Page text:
EPA and FDA Streamline Food Packaging Regulations
Current as of August 2007
tolerances that indicate pesticide residue limits on food that are safe for human and animal consumption. In the past, the standard practice to eliminate pests in foods was the application of conventional pesticides during storage and shipping. To promote reduced risk pest control, EPA began supporting the development of new technology that impregnates less toxic chemicals into food packaging.
Since the Food and Drug Administration (FDA) is responsible for regulating food packaging, this new technology caused some overlap between the roles of EPA and the FDA. To eliminate duplicative jurisdiction and economize Federal Government resources while continuing to protect human health and the environment, both Agencies believed a new rule needed to be developed. 63 FR 10717), FDA was given full regulatory authority over the components of food packaging that has been impregnated with an insect repellent impregnated with an insect repellent. This rule eliminates the need for EPA to conduct tolerance assessments on the non-pesticide components (such as paper and paperboards, glue, adhesives, and polymers) of food packaging, as they are excluded from the "pesticide" and "pesticide chemical" definitions. Without this rule, EPA would be required to evaluate each component of insect repellent-impregnated food packaging to either establish food residue tolerances or exempt the component from tolerance requirements on a case-by-case basis. The rule still requires EPA to continue maintaining full regulatory authority over actual pesticides and any potential residues.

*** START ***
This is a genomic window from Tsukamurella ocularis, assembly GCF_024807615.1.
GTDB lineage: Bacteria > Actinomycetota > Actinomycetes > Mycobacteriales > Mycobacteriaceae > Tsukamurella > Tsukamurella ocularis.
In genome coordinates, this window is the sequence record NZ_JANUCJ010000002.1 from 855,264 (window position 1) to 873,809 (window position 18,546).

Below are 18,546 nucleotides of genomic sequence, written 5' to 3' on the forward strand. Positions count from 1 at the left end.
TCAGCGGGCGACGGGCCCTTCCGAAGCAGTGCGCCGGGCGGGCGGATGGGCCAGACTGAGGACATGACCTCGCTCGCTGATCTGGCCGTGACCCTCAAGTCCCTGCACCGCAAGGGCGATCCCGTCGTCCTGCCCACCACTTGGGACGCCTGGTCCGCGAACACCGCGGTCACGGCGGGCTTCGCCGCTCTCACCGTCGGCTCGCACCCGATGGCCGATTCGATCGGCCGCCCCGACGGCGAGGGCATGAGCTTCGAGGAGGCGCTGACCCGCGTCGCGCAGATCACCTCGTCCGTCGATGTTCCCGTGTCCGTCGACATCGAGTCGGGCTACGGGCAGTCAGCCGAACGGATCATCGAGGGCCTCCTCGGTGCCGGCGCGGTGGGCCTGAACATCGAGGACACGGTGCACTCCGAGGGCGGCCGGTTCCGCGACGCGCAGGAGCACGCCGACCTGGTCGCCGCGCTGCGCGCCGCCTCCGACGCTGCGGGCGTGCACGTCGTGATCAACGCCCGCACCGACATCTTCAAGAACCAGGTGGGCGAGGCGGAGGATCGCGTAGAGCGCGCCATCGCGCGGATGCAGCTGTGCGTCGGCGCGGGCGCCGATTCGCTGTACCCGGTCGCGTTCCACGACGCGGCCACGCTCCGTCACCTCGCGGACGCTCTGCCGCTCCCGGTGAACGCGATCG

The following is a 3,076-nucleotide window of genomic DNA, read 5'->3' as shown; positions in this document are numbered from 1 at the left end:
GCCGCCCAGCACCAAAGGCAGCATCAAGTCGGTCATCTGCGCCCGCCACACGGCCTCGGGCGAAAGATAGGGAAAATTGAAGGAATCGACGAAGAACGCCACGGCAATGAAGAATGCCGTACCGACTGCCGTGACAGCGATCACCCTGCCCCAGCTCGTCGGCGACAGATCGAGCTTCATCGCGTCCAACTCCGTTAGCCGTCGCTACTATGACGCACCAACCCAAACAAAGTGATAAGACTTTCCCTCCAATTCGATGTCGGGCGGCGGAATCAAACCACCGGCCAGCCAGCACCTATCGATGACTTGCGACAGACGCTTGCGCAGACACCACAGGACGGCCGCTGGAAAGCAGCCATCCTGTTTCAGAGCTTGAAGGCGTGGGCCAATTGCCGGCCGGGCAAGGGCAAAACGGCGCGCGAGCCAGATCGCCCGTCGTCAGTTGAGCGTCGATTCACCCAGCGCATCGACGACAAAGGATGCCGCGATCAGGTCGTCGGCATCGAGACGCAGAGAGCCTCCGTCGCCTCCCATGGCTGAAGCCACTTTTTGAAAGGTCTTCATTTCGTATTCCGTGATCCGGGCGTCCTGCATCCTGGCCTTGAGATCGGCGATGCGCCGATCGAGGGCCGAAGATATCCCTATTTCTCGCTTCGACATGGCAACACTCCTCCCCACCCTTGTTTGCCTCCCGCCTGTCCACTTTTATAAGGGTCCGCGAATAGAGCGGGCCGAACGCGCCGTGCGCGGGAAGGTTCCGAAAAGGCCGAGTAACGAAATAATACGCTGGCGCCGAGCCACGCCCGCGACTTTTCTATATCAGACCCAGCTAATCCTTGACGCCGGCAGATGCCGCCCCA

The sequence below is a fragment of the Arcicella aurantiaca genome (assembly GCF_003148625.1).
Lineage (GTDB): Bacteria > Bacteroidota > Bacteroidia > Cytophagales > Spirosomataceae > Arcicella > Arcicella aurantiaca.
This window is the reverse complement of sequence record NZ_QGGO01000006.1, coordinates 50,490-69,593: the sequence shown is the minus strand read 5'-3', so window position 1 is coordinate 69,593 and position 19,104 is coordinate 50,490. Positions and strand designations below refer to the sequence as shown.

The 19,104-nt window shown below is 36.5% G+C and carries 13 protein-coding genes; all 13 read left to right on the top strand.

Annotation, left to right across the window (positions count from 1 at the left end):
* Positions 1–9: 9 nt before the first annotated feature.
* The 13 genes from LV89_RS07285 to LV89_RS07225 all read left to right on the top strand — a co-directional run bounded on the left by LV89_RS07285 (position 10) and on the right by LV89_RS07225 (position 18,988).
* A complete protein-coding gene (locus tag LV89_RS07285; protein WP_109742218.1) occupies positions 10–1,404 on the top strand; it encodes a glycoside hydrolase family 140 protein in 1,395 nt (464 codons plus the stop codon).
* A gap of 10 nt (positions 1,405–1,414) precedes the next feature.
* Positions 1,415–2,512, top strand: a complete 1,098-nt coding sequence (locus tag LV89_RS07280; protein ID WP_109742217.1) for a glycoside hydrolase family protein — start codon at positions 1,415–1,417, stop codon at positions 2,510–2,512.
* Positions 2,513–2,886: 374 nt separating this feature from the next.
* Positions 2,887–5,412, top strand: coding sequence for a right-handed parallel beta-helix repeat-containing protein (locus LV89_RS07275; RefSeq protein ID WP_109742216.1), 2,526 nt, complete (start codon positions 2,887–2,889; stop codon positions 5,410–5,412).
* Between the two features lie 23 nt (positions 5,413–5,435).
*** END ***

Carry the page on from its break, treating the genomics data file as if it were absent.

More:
The Agency is currently developing new policy to expand on the exceptions given by this ruling, so that food packaging treated with any pesticide, rather than just insect repellents, is under the scope of the provision. The original exceptions are listed at 40 CFR § 180.4. Information on the new proposed rule and where to submit public comments can be found at 72 FR 17068.FDA’s Food Ingredients and Packaging Web site.
For more information on how EPA regulates pesticides, visit EPA’s Regulating Pesticides Web site.